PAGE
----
Urban environments are becoming more crowded, and high-density developments are being planned and built to house all those new citizens. But how do we ensure we're building healthy, livable environments? The story below describes a collaborative research project involving the University of New South Wales, Landcom and the University of Technology Sydney to come up with the right answers. It's not entirely uncharted territory, but there's so much we don't know at this point. — Doug Peeples
"As Sydney's population grows, the way we live is changing. There is a lack of research in Australia and around the world on what is needed to ensure people can live healthy, sustainable lives in an increasingly urbanised environment." — John Brogden, Landcom managing director and CEO.
It's not just Sydney—or Seattle— of course.
What Brogden said likely applies to any city dealing with the challenges of how and where to house growing numbers of citizens in a way that incorporates their continued health and wellbeing into its development strategy.
That's why UNSW, UT Sydney and Landcom (a state-owned corporation responsible for developing sustainable, affordable residential communities in NSW) are collaborating to identify how to plan high-density developments in ways that mitigate health risks such as heart disease, mental illness, depression and other medical conditions.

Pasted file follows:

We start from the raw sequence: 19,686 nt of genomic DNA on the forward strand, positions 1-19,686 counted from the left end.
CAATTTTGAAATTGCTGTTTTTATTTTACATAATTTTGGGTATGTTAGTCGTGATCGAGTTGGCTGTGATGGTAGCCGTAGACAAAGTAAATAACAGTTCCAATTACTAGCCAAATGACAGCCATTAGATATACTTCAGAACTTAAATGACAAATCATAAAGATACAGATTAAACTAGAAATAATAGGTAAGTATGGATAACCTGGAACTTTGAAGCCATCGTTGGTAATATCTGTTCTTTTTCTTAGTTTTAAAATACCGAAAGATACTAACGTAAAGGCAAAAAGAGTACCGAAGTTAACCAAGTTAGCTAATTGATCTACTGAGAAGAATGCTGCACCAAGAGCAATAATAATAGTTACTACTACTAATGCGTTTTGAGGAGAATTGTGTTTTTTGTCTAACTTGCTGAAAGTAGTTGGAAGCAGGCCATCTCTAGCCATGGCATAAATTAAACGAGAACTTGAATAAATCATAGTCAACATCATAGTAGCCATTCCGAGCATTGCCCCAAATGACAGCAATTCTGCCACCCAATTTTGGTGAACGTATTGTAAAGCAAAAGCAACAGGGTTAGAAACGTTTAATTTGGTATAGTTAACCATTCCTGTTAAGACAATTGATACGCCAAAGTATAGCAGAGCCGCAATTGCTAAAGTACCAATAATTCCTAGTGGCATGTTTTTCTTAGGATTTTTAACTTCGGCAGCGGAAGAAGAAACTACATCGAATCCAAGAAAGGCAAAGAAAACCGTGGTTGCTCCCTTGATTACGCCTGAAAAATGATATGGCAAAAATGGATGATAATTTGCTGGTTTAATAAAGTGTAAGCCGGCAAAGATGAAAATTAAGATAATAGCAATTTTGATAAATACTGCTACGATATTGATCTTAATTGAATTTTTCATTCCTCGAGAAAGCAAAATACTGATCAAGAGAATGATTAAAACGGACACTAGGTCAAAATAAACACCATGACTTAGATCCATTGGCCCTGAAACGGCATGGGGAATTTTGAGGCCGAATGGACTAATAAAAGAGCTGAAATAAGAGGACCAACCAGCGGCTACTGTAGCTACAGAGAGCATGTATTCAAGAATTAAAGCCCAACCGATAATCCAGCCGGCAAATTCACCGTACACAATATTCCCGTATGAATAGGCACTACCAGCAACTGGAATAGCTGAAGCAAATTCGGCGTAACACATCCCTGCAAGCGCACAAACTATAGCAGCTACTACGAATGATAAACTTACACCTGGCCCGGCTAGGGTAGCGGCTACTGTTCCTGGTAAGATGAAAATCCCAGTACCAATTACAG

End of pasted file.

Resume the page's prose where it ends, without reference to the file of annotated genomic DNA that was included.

The project's title, Translating Evidence to Support Planning Strategies for Healthier, Higher Density Living, is long but it does summarize what the collaboration is about. The study will incorporate existing research, the outcomes of Landcom high-density developments at Victoria Square and Green Square and generate new research. It's expected to continue for about two-and-a-half years.
As Susan Thompson, a UNSW professor and head of the university's City Wellbeing Program in its City Futures Research Centre, explained "This will build on some of the work that we have done here at UNSW on these localities, as well as creating healthy built environments more broadly.
There are a lot of questions we don't have answers to. This research will help us learn how we can design our cities to benefit people's health."
Thompson also acknowledged a growing trend toward apartment living — as opposed to owning a home — and its impact on health. "As apartment living becomes the norm for more and more of us, it is critical that planners and designers know how to make such developments supportive of healthy lifestyles.
We now know that the way we live in cities has an enormous impact on our health. The more we can incorporate being active and socially connected into the environments we encounter and use every day, we reduce our risk for chronic conditions like type 2 diabetes, heart disease and depression."